Hut! Hut! Hike! Go long and get ready to soar into the air to catch a flying pigskin for a touchdown.
That’s right, folks. It’s football season again. In America, that means it’s time for high school games under the lights on Friday nights, college games throughout the day on Saturday and professional games on Sunday afternoon, Sunday evening and Monday night, too!
If you’ve watched much football, you’ve probably heard the ball referred to as a "pigskin" many times. But if you’ve ever played with a real football, you probably know it feels like leather. So what’s the story?
As it turns out, the earliest form of the ball we now know as a football was more like what Americans now call a "soccer ball." Of course, most of the rest of the world still refers to soccer balls as "footballs."
These early round balls were made of inflated pig bladders. This is why footballs got the nickname “pigskins.”
The earliest games of football featured mobs from opposing villages attempting to kick an inflated pig bladder into the balcony of their opponents’ church!
Why pig bladders? Before rubber was invented, animal bladders were easy to get. They were basically round, lightweight, easily inflated and fairly durable.
Of course, it wasn’t always the most pleasant task to blow up a pig bladder to use as a football. So when rubber was invented in the mid-1800s, pig bladders took a back seat to inflated rubber balls.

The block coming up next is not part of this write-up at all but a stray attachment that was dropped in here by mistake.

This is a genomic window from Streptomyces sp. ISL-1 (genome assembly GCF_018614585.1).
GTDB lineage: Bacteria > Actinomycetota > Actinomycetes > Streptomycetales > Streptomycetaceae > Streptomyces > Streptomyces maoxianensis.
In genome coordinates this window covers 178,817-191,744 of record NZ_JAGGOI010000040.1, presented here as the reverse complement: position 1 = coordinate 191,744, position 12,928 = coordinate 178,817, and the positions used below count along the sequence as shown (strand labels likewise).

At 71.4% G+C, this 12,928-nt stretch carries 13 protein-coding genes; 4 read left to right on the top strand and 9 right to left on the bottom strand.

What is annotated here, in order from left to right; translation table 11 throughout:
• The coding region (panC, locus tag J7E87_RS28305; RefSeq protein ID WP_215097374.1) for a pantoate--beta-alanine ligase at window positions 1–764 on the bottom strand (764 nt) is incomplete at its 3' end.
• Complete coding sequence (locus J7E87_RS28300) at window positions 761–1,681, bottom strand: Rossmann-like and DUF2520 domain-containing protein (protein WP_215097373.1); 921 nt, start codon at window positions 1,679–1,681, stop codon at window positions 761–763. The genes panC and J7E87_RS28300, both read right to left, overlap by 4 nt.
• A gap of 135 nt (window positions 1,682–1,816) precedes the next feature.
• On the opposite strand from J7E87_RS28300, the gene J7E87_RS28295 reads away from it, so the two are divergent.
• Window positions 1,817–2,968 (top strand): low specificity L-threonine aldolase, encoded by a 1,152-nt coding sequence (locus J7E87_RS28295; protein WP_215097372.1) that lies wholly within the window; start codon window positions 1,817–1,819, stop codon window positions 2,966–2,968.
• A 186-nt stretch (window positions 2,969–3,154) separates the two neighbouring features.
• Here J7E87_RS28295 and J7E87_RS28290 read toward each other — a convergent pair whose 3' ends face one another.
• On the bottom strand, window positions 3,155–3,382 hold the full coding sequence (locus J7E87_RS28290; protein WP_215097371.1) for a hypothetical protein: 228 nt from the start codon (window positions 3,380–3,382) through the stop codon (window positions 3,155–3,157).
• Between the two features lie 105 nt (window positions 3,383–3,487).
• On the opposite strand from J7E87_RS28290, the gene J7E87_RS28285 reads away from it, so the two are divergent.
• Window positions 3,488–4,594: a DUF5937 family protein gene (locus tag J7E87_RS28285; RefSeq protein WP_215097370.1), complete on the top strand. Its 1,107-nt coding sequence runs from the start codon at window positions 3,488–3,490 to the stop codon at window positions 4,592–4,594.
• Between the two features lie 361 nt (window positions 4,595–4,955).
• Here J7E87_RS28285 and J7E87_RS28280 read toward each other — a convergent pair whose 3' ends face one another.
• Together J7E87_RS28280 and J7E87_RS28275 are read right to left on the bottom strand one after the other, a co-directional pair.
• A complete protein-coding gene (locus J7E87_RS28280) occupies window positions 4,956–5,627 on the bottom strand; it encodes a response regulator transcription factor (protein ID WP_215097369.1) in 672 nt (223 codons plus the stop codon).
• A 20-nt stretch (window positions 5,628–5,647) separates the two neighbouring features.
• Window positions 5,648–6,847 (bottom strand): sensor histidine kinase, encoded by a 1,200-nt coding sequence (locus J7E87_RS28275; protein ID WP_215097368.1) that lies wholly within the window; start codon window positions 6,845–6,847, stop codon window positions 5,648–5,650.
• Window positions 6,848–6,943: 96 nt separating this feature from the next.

Eventually, leather coverings were added to strengthen the balls and make them easier to handle.
The shape of the football eventually changed from a round ball to its current elliptical shape with pointed ends (also known as a prolate spheroid). The new shape allowed the ball to be thrown farther with a forward pass.
Modern footballs are about 12 inches (one “foot”) long and about 22 inches in circumference (around) at the center. Many people wonder why they’re called "footballs" when most of the game is played with the hands.
Even though footballs are kicked occasionally during a game, the name most likely arises from the fact that the game has always been played on foot rather than on horseback, like the game of polo that was more popular at that time.
Laces hold the leather panels of the football together and provide a good grip for throwing the ball. Manufacturers also usually stamp the leather panels with a grain-like texture to help players hang onto the ball.